Subject: Re: change to vfs_busy() and getnewvnode()
To: Bill Sommerfeld <>
From: Bill Studenmund <>
List: tech-kern
Date: 07/07/1999 11:48:55
Dang. I sent a reply but pine core dumped. :-(

On Wed, 7 Jul 1999, Bill Sommerfeld wrote:

> Well, that still single-threads you on a per-filesystem basis; I
> think we can do better.

True. What would it take to do better?

> Also, there appears to be a bit of a mess involving aliases for device
> vnodes in getdevvp() which appears to cross filesystem boundaries.
> (I must admit I don't understand that code...)

Let me see if I can explain it a bit. checkalias (the goofy part of the
code) does two things. 1) it will generate vnode aliasings if appropriate
for the new device node, and 2) it will swap a vnode under certain special

The aliasing is so that if you do a VOP_REVOKE on a device, all of the
vnodes for that device get revoked, not just the one you found.

The swapping is to take care of a chicken & egg problem. We mount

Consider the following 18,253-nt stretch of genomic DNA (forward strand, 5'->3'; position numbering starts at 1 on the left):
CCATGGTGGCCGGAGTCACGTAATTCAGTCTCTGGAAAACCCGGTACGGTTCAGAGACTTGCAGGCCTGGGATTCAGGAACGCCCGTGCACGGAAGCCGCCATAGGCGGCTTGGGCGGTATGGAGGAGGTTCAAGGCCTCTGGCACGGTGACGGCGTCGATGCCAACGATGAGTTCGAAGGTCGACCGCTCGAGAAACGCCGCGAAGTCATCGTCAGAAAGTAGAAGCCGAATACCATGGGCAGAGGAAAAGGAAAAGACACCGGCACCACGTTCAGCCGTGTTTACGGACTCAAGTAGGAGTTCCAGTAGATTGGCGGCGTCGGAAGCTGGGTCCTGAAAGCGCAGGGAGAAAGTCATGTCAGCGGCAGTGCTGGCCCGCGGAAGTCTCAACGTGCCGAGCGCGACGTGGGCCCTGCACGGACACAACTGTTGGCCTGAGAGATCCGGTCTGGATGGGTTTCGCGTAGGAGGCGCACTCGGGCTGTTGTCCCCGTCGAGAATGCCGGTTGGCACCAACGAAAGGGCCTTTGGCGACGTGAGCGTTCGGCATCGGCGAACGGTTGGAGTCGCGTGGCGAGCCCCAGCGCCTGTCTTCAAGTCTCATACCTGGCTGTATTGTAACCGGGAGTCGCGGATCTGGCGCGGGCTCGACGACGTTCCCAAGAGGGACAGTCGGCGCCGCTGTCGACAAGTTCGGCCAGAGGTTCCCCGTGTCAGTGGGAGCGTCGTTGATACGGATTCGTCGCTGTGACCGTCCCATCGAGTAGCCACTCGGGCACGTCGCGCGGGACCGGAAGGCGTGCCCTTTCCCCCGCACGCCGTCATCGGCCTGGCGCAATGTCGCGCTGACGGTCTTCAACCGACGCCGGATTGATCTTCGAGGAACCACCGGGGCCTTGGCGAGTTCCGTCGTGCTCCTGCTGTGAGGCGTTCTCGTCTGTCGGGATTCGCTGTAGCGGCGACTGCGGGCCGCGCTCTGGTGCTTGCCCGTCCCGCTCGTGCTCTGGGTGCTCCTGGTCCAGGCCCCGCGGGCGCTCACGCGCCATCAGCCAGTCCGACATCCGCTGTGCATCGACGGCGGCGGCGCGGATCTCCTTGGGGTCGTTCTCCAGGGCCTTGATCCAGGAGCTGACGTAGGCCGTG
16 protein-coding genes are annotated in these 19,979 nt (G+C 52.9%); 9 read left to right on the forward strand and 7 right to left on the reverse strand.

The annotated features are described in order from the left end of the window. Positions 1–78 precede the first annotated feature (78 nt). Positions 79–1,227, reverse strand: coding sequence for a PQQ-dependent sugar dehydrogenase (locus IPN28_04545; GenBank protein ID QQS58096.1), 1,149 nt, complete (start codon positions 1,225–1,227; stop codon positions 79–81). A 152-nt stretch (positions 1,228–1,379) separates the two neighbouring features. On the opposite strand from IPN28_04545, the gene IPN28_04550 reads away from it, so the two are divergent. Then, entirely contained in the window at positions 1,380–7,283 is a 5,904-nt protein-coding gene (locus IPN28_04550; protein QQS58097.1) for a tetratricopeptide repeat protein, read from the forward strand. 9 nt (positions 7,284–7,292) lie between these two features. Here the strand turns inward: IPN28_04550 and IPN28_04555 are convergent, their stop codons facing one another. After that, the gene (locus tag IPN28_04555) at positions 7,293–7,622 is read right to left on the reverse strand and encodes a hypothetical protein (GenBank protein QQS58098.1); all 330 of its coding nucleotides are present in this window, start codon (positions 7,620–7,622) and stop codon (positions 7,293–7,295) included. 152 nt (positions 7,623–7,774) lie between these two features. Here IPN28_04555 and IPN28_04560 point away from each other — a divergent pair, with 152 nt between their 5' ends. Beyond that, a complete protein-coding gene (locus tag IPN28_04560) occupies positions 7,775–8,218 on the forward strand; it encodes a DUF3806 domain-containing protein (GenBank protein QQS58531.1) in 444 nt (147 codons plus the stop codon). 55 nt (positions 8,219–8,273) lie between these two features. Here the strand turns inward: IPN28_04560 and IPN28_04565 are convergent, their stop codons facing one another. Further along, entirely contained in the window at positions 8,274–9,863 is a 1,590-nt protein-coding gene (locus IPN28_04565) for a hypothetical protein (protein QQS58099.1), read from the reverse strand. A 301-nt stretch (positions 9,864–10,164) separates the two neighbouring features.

filesystems from vnodes, but vnodes live in file systems, so where does
the vnode for the root file system come from?

What we do is create a device vnode of type VT_NON, and mount from that.
As we give it the spec_vnodeop_p op vector, all will work right & no one
will ever notice that there's no mount point for this vnode.

Then in checkalias(), whenever we find a pre existing VT_NON block device
for the vnode we were passed in, we vclean the node we found, set it's
v_op and v_tag to match the one we were passed in, and return it. The
calling code then throws away the vnode it had, and shoves its private
data into the vnode it got from checkalias().

So what happens is that we fake up a VT_NON node for the root device, and
then when we mount the root filesystem and do a name lookup on the root
device node, checkalias will get called and the vnode we're using for
root's mount point will magically be changed from a VT_NON vnode to a
vnode for the filesystem holding the device we're mounting root from.

The idea is that this lookup is finding a vnode on the root fs, so now
root is mounted from itself.

Sick things happen if you try to mount root from a device on another fs,
and then unmount that fs. I haven't tried, but I don't want to...

Take care,